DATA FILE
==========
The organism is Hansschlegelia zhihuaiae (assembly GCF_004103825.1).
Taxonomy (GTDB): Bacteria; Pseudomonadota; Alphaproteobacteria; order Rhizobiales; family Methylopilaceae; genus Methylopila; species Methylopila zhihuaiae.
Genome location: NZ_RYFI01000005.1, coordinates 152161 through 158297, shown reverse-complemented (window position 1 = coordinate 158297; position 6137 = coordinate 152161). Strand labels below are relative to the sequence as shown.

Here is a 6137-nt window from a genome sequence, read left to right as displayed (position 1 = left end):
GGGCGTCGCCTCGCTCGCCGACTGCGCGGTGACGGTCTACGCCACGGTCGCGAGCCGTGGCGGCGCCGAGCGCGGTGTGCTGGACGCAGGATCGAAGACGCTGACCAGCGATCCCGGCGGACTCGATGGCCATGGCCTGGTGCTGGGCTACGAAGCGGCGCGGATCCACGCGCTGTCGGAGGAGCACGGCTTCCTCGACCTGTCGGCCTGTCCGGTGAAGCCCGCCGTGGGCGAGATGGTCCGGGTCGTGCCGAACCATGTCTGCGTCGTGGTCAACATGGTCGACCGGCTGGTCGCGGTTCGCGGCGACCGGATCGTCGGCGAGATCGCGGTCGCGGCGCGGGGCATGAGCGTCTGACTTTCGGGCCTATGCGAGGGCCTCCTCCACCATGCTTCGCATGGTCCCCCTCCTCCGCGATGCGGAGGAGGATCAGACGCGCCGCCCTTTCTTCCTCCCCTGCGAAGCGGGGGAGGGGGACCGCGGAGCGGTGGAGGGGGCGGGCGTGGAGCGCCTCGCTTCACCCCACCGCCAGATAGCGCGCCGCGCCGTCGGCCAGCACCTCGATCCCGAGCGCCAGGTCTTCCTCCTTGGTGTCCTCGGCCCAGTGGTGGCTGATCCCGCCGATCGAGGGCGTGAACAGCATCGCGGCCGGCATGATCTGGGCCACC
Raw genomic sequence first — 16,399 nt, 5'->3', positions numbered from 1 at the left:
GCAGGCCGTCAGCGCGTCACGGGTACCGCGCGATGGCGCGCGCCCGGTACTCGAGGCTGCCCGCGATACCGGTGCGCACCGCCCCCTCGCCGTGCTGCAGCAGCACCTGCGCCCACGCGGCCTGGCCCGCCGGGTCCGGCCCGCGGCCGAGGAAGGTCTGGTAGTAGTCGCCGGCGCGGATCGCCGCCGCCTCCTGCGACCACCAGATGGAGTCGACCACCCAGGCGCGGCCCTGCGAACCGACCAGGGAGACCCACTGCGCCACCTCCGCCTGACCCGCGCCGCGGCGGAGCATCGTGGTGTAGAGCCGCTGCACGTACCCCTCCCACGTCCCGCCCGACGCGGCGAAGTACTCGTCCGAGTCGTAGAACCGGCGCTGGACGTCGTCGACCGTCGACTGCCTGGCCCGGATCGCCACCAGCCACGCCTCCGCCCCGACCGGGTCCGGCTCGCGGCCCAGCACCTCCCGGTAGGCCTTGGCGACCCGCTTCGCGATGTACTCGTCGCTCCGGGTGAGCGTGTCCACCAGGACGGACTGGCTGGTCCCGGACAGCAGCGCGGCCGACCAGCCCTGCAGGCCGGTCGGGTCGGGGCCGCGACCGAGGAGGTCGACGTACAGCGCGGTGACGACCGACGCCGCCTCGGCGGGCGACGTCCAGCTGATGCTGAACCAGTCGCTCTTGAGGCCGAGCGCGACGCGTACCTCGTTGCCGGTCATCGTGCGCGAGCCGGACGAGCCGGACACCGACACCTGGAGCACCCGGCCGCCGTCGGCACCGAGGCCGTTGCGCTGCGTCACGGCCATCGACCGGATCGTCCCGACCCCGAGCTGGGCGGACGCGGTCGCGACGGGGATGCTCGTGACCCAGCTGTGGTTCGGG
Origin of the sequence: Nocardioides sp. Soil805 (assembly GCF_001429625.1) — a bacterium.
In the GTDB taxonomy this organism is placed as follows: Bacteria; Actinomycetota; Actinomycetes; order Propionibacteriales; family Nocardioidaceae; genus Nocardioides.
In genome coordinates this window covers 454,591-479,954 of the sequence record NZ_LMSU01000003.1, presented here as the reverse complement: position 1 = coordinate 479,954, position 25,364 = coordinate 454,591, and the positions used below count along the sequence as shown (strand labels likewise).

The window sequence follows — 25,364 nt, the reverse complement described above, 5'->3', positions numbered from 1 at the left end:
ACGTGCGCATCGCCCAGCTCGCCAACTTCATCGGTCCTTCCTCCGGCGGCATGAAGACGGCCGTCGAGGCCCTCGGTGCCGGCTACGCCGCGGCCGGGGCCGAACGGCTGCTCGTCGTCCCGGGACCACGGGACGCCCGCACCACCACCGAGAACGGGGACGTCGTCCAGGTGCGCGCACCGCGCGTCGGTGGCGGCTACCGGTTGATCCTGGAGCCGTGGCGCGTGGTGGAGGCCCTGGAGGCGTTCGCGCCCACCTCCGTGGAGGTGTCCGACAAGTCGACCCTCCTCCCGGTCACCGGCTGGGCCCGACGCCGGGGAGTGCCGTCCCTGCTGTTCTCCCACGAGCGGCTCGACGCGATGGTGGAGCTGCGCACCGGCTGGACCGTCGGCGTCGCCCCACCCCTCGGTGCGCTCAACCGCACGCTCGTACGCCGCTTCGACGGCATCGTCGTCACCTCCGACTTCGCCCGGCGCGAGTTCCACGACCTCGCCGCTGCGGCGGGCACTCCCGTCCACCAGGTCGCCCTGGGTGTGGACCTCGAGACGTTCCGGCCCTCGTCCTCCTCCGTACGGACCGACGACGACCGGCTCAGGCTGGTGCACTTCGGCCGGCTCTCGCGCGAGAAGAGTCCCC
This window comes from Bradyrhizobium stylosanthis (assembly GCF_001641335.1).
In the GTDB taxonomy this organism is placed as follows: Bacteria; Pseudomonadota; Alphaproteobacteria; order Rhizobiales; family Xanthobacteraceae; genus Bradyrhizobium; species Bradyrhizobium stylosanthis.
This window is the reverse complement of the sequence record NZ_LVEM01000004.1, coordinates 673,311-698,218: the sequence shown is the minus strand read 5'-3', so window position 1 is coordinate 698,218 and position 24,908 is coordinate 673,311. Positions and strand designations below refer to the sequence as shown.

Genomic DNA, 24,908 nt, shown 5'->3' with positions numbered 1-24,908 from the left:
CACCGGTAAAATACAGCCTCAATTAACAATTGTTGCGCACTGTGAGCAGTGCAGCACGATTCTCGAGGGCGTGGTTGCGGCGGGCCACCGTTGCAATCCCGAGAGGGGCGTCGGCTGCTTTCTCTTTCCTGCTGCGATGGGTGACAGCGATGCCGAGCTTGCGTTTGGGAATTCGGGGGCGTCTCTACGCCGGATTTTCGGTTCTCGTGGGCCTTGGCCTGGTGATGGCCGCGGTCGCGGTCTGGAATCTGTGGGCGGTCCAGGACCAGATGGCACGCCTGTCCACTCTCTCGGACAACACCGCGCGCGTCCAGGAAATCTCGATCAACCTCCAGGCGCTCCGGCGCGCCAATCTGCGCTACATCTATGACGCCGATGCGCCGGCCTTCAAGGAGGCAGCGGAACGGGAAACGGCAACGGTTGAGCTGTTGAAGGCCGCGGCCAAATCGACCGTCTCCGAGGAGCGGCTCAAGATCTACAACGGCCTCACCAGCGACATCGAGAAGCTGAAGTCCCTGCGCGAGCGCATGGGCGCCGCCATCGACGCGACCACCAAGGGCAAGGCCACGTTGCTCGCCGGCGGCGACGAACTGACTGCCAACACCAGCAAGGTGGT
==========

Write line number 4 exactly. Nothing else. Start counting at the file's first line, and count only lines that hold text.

Here is a 6137-nt window from a genome sequence, read left to right as displayed (position 1 = left end):